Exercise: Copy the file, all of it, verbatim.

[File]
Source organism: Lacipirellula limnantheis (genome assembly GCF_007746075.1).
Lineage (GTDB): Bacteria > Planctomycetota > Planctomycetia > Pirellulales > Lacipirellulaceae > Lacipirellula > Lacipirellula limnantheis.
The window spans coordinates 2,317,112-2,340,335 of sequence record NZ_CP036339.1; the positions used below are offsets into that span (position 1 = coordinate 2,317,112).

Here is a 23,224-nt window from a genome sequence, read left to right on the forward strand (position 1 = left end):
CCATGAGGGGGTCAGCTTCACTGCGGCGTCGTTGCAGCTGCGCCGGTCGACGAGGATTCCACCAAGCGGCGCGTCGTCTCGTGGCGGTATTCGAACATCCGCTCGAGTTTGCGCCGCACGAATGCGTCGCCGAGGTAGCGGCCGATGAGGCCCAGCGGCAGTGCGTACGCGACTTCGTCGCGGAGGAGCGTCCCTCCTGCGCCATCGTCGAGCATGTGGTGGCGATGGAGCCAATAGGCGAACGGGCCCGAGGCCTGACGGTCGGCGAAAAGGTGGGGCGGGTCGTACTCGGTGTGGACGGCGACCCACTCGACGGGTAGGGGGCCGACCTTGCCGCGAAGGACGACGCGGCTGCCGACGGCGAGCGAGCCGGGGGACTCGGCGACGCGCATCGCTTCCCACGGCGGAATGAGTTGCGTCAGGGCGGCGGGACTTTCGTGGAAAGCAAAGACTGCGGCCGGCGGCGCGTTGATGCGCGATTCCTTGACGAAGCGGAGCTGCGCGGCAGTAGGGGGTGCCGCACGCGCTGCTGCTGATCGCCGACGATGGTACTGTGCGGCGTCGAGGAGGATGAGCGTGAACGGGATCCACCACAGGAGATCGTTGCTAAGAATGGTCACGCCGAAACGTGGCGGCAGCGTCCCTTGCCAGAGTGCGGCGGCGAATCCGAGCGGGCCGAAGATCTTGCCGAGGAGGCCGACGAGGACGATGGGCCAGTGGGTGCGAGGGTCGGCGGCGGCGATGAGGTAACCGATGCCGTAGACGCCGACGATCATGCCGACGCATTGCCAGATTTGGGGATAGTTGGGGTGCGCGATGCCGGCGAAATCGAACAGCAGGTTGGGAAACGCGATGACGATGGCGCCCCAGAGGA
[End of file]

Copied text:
Source organism: Lacipirellula limnantheis (genome assembly GCF_007746075.1).
Lineage (GTDB): Bacteria > Planctomycetota > Planctomycetia > Pirellulales > Lacipirellulaceae > Lacipirellula > Lacipirellula limnantheis.
The window spans coordinates 2,317,112-2,340,335 of sequence record NZ_CP036339.1; the positions used below are offsets into that span (position 1 = coordinate 2,317,112).

Here is a 23,224-nt window from a genome sequence, read left to right on the forward strand (position 1 = left end):
CCATGAGGGGGTCAGCTTCACTGCGGCGTCGTTGCAGCTGCGCCGGTCGACGAGGATTCCACCAAGCGGCGCGTCGTCTCGTGGCGGTATTCGAACATCCGCTCGAGTTTGCGCCGCACGAATGCGTCGCCGAGGTAGCGGCCGATGAGGCCCAGCGGCAGTGCGTACGCGACTTCGTCGCGGAGGAGCGTCCCTCCTGCGCCATCGTCGAGCATGTGGTGGCGATGGAGCCAATAGGCGAACGGGCCCGAGGCCTGACGGTCGGCGAAAAGGTGGGGCGGGTCGTACTCGGTGTGGACGGCGACCCACTCGACGGGTAGGGGGCCGACCTTGCCGCGAAGGACGACGCGGCTGCCGACGGCGAGCGAGCCGGGGGACTCGGCGACGCGCATCGCTTCCCACGGCGGAATGAGTTGCGTCAGGGCGGCGGGACTTTCGTGGAAAGCAAAGACTGCGGCCGGCGGCGCGTTGATGCGCGATTCCTTGACGAAGCGGAGCTGCGCGGCAGTAGGGGGTGCCGCACGCGCTGCTGCTGATCGCCGACGATGGTACTGTGCGGCGTCGAGGAGGATGAGCGTGAACGGGATCCACCACAGGAGATCGTTGCTAAGAATGGTCACGCCGAAACGTGGCGGCAGCGTCCCTTGCCAGAGTGCGGCGGCGAATCCGAGCGGGCCGAAGATCTTGCCGAGGAGGCCGACGAGGACGATGGGCCAGTGGGTGCGAGGGTCGGCGGCGGCGATGAGGTAACCGATGCCGTAGACGCCGACGATCATGCCGACGCATTGCCAGATTTGGGGATAGTTGGGGTGCGCGATGCCGGCGAAATCGAACAGCAGGTTGGGAAACGCGATGACGATGGCGCCCCAGAGGA